Suddenly almost every major company seems to be investing in the metaverse. Does everyone believe in Mark Zuckerberg’s vision or is there something else?
When Facebook founder Mark Zuckerberg launched the term metaverse late last year, his vision was widely hailed by big business. Microsoft wants to steal a piece of the metaverse with Teams, SAP is looking into B2B possibilities, Adobe is working on tools to develop the metaverse, and Dell is thinking about associated hardware. The Meta itself wants to soon recruit 10,000 Europeans for the creation of the metaverse. The interest is not just coming from the technology sector: the Carrefour supermarket chain has already bought a virtual piece of land in the metaverse.
You may find that plausible. After all, renowned analytics firm Gartner predicted that one in four people will spend an hour of their time in the metaverse every day by 2026. Grayscale calculated that the metaverse has the potential to generate $1 trillion in annual revenue, even through advertising, e-commerce, digital events and supporting hardware.
All of that seems rosy, but what exactly is that metaverse? Zuckerberg lays out a future vision of a shared digital world that is partly, but not exclusively, virtual. That virtual reality (VR) world would be integrated with the real world through augmented reality (AR). Anything is possible in the metaverse.
The Meta CEO sees people gathering for social activities, watching movies together on a virtual screen, or playing board games around the same virtual table while everyone is home. He will also work in the metaverse behind virtual screens and talk to virtual colleagues.
That view is problematic, and not just because Zuckerberg names his virtual world after the dystopian metaverse from the 1992 book Snow Crash. First of all, this interpretation of the metaverse always requires glasses. In promotional videos it’s classic glasses (or even nothing), but in practice you have to wear headphones full of sensors. Such earphones have been on the market for a while, but these days they mainly reach out to enthusiasts.
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To illustrate: In 2021, approximately 11.2 million VR headsets were sold according to IDC. During the same period, approximately 17.3 million PlayStation 5 consoles were sold (despite a global shortage of chips). So there is a market for virtual reality, but we are still a long way from a reality where people from all walks of life regularly put glasses on their heads. Consider Gartner’s prediction: one in four people equates to just under 2 billion daily visitors to the metaverse. Hardware sales and supply will have to increase significantly by 2026.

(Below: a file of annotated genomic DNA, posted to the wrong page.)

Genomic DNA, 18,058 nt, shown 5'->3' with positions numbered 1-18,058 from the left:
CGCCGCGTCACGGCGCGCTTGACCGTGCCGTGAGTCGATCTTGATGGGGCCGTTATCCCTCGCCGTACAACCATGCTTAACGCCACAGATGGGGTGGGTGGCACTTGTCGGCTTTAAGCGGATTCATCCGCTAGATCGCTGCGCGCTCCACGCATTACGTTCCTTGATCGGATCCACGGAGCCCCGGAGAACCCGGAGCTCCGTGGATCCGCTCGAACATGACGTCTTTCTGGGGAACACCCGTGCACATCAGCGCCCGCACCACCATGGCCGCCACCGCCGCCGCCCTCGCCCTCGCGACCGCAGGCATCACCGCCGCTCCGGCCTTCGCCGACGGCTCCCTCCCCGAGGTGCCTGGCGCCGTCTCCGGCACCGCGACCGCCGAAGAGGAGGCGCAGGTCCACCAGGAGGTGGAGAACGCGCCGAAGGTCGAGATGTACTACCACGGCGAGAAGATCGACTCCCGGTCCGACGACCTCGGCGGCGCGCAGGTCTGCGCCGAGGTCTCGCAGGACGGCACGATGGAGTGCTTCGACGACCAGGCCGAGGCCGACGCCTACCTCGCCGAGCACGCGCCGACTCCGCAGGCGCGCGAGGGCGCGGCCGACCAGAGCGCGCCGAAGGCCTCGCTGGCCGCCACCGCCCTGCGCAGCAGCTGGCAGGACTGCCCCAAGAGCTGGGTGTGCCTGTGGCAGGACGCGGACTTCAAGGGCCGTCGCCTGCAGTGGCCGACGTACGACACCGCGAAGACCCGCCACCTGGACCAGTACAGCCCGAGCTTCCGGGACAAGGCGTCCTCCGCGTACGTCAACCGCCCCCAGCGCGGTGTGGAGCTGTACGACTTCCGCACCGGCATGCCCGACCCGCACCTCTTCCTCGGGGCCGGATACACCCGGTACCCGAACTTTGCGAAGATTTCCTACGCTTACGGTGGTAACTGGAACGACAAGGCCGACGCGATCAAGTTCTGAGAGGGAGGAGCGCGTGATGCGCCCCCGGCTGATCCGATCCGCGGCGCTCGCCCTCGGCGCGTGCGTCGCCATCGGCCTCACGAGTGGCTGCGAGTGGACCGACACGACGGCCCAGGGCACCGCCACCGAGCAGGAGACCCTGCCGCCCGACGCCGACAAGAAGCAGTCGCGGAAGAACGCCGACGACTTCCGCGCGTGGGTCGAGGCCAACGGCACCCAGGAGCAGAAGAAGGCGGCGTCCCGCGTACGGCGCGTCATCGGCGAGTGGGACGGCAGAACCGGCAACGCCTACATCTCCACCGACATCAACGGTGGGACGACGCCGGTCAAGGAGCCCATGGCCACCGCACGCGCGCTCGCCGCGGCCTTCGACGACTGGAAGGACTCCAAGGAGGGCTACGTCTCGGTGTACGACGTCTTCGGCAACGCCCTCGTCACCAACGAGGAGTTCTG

The popularity of glasses will undoubtedly increase as they become lighter, more comfortable and move towards marketing designs. However, the technology to process an entire headset into glasses does not exist (yet). If you’ve ever had a chance to set up a cumbersome Microsoft Hololens or a Magic Leap, you know there’s very little total immersion. At best, you look through a small window into a digital world full of pixels.
Sure, classic lightweight glasses with VR/AR functionality are technologically possible, but so far companies haven’t even shown a proper prototype with high resolution and wide width. field of view† Technological development is fast, but not fast: if an affordable version is on store shelves ten years from now, it will be soon.
moore has to work
That doesn’t solve the problem by much: Intel estimates that Zuckerberg’s proposed metaverse requires 1,000 times more computing power than is currently available. It’s not just about faster computer chips with higher graphics performance. The metaverse must become a shared and social experience. Today, shared digital worlds already exist in computer games. This shows that pushing more than 128 people in a world is already a technological feat. That technology will also continue to develop, but again, you shouldn’t expect miracles for years to come.
Intel: ‘1000 times more computing power is needed for the metaverse’
Moore’s Law has long been the rule of thumb for technological evolution. Moore is reaching his limits, but we’ll ignore him for a while. The law says that the number of transistors on a microchip doubles every two years. To put it bluntly, we associate this with a doubling of hardware capabilities over the same period. By that logic, we need at least 20 years of spectacular growth before we hit a factor of 1,000.
life on facebook
Suppose for a moment that we find a shortcut from dream to reality that bypasses practical objections, and that a metaverse such as the one suggested by Zuckerberg is possible. What does that mean exactly? For Meta, it’s about a connected digital experience that’s seamlessly linked to its own services. Imagine that Facebook is evolving from a platform to a real digital world. Zuckerberg wants us to put on glasses and start living on Facebook.
You can take that literally. The man does think about intimacy and reassures us. When he doesn’t feel like social (digital) interactions for a while, he can either keep people out or retreat to his own digital bubble. The metaverse doesn’t exist yet, but Zuckerberg already forgot that you can also take off your glasses. Facebook has already developed the first tools: Horizon Home as your digital home and Horizon Worlds where you can build simple virtual reality worlds.